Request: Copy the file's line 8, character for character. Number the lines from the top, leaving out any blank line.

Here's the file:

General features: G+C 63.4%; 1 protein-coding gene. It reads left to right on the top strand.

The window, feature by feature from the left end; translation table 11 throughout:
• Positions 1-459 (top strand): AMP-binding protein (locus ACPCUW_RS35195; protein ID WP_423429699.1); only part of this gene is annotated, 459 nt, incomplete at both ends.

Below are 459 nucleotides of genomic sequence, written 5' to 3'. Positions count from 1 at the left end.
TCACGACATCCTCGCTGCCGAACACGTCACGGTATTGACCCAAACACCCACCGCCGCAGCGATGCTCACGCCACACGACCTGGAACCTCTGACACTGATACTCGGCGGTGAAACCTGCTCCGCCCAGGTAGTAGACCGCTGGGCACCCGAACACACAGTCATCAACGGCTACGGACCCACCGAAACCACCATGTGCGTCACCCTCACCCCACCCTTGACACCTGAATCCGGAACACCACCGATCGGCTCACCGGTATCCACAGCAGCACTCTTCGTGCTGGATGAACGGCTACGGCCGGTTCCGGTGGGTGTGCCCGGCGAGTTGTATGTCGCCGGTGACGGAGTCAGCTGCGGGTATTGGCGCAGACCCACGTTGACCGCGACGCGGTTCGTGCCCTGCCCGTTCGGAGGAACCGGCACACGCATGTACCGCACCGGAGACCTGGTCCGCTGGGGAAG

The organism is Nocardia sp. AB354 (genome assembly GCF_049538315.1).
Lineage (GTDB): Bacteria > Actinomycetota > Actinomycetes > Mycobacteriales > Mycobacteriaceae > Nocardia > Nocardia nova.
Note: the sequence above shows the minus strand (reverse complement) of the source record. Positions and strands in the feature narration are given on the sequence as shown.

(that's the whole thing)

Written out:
Note: the sequence above shows the minus strand (reverse complement) of the source record. Positions and strands in the feature narration are given on the sequence as shown.